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News and voices from Hawai‘i Island, Maui, Lana‘i, Moloka‘i and Kaua‘i.

Compliance Concerns Linger as Maui Water Rights Case Wraps Up

Hui O Na Wai 'Eha
A water diversion captures water from the Na Wai 'Eha system of streams in the Wailuku District of Maui.

One of Hawai?i’s largest water rights cases is coming to a close on Maui next month after more than 16 years. The resolution is up to the state Water Commission—which will decide who gets water and how much. 

Once the Water Commision restored streamflow to N? Wai ?Eh? five years ago, Waikap? taro farmer H?k?ao Pellegrino thought the heavy lifting was over. The state set the minimum amount of water that needs to stay in the streams – an amount known as the interim instream flow standard. Anyone seeking rights to the remaining water could join the contested case hearing.

“After 16 years of this, we still are very far from seeking justice in terms of compliance to the interim instream flow standards that already exist and monitoring of our streams to ensure that off-stream diverters like Wailuku Water Company and Mahi Pono comply.”

Last month, Pellegrino’s group of kuleana landowners and taro farmers filed a formal complaint with the Water Commission accusing private corporations Wailuku Water Company and Mahi Pono of diverting more water than allowed. Both companies deny the claims.

Shan Tsutsui, Senior Vice President of Operations at Mahi Pono said in an emailed statement that the company “is committed to sustainable, responsible water use and will continue working with the community toward the long-term protection of Maui’s water resources”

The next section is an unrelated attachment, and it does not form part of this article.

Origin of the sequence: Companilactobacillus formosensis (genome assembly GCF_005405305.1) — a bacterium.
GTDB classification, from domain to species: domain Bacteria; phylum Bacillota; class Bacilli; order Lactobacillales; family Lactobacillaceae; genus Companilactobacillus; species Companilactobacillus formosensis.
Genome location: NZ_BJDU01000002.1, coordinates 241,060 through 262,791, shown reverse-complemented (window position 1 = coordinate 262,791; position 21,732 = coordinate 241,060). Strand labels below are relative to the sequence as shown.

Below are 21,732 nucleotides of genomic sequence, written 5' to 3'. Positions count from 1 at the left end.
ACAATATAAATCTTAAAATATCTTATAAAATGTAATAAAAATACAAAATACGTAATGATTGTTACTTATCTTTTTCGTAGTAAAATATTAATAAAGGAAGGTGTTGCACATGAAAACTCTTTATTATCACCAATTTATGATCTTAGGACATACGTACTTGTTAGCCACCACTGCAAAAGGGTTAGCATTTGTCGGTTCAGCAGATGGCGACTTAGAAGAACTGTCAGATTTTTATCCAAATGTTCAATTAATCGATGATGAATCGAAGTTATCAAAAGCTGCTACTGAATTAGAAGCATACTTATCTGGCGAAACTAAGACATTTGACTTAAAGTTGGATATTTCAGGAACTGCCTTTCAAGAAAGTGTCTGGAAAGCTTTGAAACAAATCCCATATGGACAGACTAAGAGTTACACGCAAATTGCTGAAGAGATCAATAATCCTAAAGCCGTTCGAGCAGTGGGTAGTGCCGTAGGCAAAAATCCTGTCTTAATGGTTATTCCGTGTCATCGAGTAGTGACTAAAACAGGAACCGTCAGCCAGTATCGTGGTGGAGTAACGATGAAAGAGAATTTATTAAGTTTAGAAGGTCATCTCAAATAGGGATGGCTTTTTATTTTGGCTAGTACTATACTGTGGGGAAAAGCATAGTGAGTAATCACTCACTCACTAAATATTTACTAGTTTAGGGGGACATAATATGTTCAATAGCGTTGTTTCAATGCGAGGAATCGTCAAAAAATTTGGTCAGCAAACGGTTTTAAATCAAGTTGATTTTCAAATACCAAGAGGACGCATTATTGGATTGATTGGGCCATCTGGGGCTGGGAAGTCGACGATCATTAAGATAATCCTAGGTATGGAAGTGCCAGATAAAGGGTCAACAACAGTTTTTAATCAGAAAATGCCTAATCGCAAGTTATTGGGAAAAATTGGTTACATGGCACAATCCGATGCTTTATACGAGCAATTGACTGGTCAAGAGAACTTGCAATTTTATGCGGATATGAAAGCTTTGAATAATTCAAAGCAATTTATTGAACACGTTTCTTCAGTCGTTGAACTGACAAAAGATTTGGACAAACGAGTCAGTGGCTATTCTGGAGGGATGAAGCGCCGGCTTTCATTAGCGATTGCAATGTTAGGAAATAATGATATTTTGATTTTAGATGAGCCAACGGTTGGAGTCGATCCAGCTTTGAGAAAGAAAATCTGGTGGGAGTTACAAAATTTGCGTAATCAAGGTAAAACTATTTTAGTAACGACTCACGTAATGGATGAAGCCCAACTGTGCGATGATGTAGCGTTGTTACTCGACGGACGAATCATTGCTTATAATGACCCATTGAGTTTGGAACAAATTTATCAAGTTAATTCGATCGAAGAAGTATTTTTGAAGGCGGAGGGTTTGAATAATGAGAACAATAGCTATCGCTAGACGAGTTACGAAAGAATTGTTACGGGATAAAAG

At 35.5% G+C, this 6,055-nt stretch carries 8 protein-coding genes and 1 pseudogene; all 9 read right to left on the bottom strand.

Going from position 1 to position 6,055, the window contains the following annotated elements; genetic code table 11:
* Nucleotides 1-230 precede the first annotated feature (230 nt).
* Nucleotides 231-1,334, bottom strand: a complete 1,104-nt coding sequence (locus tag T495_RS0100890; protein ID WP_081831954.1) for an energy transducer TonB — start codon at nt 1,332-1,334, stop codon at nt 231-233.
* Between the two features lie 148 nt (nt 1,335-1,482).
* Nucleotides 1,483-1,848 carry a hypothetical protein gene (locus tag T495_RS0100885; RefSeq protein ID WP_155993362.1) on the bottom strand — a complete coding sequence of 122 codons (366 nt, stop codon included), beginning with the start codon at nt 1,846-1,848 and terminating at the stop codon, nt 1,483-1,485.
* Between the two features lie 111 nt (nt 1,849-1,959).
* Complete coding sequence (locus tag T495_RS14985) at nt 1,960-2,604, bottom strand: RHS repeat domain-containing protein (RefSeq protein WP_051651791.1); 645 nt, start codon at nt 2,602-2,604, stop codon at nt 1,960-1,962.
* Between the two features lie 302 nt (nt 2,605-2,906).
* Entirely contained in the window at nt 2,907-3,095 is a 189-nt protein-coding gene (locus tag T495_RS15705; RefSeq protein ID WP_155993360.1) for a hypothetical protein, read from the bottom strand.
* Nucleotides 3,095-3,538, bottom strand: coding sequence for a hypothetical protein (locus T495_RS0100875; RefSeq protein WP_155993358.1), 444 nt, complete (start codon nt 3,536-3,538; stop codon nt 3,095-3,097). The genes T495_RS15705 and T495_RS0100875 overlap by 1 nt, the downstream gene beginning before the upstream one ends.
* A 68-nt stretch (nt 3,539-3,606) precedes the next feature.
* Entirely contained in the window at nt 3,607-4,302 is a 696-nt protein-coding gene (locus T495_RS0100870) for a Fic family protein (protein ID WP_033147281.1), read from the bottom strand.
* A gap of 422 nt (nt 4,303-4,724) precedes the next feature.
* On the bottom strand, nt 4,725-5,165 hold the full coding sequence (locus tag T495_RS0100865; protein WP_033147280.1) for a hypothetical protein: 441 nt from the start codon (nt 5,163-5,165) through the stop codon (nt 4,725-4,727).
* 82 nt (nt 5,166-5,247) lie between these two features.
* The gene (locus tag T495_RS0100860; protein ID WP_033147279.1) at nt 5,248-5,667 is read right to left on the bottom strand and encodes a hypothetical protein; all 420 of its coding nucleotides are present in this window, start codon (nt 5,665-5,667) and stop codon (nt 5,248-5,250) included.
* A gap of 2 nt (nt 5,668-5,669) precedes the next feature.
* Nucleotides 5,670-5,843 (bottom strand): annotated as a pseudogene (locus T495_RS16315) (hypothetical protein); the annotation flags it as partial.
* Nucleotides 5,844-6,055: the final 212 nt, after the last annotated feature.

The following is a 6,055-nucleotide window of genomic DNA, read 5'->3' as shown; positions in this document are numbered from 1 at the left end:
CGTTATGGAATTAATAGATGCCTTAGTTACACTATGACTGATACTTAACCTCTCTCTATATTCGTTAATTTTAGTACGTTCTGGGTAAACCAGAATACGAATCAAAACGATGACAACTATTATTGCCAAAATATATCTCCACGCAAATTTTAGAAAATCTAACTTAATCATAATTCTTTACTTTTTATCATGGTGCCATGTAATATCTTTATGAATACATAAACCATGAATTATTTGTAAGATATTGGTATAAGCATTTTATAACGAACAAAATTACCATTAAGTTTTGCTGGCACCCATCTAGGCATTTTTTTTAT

The Water Commission is currently investigating the group’s claims and if a violation is found, fines will follow. Pellegrino says he’s had a good working relationship with the Commission over the years but he says they are under staffed and underfunded.

“We see what happens to the streams every single day when there's no monitoring no compliance. And it's not fair for our native aquatic stream life, it’s not fair for our resources, it’s not fair for our people and the kupuna who have waited, you know over a 150 years to see these streams come back to life.”

This is all coming less than a month before the Water Commission is set to hear closing arguments in the N? Wai ?Eh? contested case hearing. Even after the Commission reaches a decision, compliance and enforcement may be another set of challenges.

Kuʻuwehi Hiraishi is a general assignment reporter at Hawaiʻi Public Radio. Her commitment to her Native Hawaiian community and her fluency in ʻōlelo Hawaiʻi has led her to build a de facto ʻōiwi beat at the news station. Send your story ideas to her at khiraishi@hawaiipublicradio.org.
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